Mackie 1202-VLZ Pro
Mackie 1202-VLZ Pro

1202-VLZ Pro, Analog Mixer from Mackie in the VLZ Pro series.

aswilliams 09/05/2014

Mackie 1202-VLZ Pro : aswilliams's user review

« Awesome Little Mixer »

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The 1202 VLZ Pro is a compact analog desktop mixer with an impressive variety of inputs and outputs to suit your needs.

On the main panel you get:
-4 XLR mic channels accompanied each by an optional 1/4 inch line in
-4 1/4 inch stereo line ins
-2 aux sends with 2 stereo aux returns
-Stereo RCA Tape input and output
-1/4 inch Stereo Main output
-Headphone output

In total there are 12 possible channels to send in to the mixer, 8 of which you would get by doubling up on line in's 5-12 stereo inputs.

Each channel has 2 knobs for controlling Aux effects sends, 3 EQ knobs, a Pan knob, mute and solo switches, and Gain knob. The EQ is 3-Band, with Hi, Mid, and Low control. Additionally, the 4 Mic channels have a knob for controlling the Trim level.

On the right side of the unit is your master controls, which include an Aux master, Aux select, EFX Select, Aux return level knobs, Control room source select switches, Submix gain control, Main Mix Gain control,and stereo graphic lights for monitoring your levels.

On the back of the unit you find:

-Power switch
-Phantom Power switch
- Main Stereo XLR outputs
-Mic output attenuation switch
-Stereo 1/4 inch Control Room output
-Stereo 1/4 inch Alternate Output
-4 Channel Insert 1/4 inch sends and returns.

There is no support for automation, and the knobs are all standard, NO motorized knobs or sync ports here so everything you do to your sound at this stage happens on the Mixer itself.

The mixer is all a nicely weighted metal construction, and the knobs and buttons are all plastic.


The mixer is very straightforward and simple to use if you have experience using a mixer before. The whole thing is 1 knob or button per function, which is the best way to go for live mixing if you find yourself needing to make quick on-the-fly edits.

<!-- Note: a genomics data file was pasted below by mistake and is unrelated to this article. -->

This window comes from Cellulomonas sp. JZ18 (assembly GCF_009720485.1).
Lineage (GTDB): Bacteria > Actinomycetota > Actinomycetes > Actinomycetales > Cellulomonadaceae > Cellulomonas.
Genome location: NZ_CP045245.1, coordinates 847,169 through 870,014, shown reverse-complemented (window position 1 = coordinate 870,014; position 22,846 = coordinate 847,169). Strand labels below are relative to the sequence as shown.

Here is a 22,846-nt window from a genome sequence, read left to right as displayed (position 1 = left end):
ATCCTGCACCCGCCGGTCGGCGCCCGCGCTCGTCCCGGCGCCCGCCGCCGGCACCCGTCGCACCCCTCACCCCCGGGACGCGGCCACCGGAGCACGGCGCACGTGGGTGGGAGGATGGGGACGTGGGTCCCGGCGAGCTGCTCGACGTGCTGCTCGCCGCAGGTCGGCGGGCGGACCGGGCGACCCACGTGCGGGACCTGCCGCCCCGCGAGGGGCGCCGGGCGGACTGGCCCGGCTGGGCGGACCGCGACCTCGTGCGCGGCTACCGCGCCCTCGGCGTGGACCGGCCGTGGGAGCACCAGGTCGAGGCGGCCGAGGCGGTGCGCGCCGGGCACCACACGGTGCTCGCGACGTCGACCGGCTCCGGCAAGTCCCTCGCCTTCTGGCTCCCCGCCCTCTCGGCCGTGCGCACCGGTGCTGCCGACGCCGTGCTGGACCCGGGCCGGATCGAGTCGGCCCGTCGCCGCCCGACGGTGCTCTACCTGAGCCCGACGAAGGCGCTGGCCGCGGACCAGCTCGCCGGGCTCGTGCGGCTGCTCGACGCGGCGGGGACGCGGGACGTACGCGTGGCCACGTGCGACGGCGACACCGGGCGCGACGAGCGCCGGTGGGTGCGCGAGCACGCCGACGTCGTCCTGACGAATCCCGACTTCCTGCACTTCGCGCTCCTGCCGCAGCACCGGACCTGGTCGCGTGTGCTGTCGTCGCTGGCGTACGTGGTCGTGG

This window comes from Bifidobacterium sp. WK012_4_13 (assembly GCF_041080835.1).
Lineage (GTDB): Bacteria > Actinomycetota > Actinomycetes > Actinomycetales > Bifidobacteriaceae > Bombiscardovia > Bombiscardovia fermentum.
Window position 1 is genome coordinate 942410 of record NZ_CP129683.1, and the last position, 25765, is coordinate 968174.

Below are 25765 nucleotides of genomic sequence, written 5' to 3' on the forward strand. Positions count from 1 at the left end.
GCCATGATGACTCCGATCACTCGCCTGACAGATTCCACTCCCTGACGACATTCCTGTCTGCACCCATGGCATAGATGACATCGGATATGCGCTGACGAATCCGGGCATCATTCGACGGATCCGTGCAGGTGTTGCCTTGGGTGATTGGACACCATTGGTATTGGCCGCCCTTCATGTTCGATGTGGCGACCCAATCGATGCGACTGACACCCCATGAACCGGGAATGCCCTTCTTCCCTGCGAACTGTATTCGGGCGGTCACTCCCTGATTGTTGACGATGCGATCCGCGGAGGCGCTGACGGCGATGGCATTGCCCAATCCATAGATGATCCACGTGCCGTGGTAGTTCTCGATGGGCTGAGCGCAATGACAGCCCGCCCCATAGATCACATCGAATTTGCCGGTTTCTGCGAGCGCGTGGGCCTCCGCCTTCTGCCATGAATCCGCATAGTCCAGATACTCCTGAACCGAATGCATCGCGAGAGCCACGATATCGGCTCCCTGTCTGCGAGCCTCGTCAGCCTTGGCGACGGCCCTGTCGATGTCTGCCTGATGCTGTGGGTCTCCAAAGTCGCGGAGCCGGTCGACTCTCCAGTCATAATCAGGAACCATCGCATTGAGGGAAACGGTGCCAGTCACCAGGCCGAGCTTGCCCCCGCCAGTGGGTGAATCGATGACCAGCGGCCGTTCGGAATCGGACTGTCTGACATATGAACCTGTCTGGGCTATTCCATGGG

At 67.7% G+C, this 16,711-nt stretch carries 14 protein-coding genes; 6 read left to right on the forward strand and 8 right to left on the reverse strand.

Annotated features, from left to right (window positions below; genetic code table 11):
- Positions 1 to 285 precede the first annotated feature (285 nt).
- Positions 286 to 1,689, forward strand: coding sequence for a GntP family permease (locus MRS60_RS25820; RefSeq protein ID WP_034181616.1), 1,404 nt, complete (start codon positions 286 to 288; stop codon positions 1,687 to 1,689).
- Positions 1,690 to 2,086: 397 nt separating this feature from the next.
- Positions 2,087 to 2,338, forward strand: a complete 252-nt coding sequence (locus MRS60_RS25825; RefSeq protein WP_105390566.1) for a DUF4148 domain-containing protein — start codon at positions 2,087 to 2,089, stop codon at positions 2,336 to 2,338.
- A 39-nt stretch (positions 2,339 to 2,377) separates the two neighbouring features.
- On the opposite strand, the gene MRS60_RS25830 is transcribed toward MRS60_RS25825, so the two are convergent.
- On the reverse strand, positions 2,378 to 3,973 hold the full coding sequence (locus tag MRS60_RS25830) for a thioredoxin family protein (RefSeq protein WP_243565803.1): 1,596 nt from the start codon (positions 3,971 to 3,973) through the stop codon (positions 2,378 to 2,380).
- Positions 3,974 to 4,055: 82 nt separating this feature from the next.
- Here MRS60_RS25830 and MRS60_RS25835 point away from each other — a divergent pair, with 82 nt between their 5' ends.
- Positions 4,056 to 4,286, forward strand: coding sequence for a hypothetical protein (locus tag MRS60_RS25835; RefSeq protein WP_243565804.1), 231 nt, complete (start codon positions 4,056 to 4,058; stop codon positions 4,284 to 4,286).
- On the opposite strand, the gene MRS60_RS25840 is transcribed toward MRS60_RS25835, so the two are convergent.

The knobs are color coded so with adequate lighting you don't have to waste time searching for the correct label. Black is Aux EFX level and Pan, Blue is EQ, and White is Gain.

I do find that sometimes the knobs on the EQ feel a little too close together and tiny. I think Mackie did what the could to utilize the space, but if you have big fingers this could pose difficulties nonetheless.

Setup is as easy as plugging in your gear correctly and flipping on the power switch. It runs smoothly with no problems.

The manual is sufficient for learning how to use the mixer, and even includes some examples of things you might do with the on-board features.


I mostly use the mixer to add some punch to my vocals, digital synthesizers and plugins.

There is a bit of noise added to your sound, especially if you bring up the gain really high, but this is of a level common on all similarly priced analog mixers.

I find manipulating my sound with this mixer works very well. The EQ is solid and you can hear the difference when you use it. I almost always turn the EQ off on my digital synthesizers and use this for equalization instead because the sound is so well-rounded.

The mixer adds what I can only describe as a warmth and balance to your sound. Not the sort of effect you would get using a compressor, something different. When I use it with multiple instruments, it makes them automatically sound like the belong in a mix together. This is something you don't get with most digital mixers, but it's also something worth paying attention to- it DOES change the character of the instruments you are running through. It is not the most transparent mixer out there.

You can get plenty of volume out of this provided you are using it for an appropriate setup. I have used mine in my studio and in band performances with great success.

Another thing I found useful is that I run the sound of a complete mix through a stereo channel and back into my DAW before bringing it to the mastering stage as 1 stereo track. It gives the whole project an even and unique character.


Things I like most about it-

-Ease of access to all parameters
-Heavy enough to be stable, light enough to carry around
-Great sound
-Multiple options of output routing

Things I like least-

-The button switches for things such as "Mute" and "Solo" on each channel are color coded by gray on top, white underneath. Honestly it is very hard to see if some of the switches are on or off sometimes. The switches don't have a large distance they cover between the two options and I find myself having to bend down and check sometimes to make sure one is on or off.

This is the only analog mixer I use. My father gave it to me, and I don't think he used it much or knew the potential of its use. I have tried a few other mixers since getting this one, all in a similar price range, and I don't think I would ever switch to something else. The VLZ Pro is reliable, compact, and gives you the best sound for your money.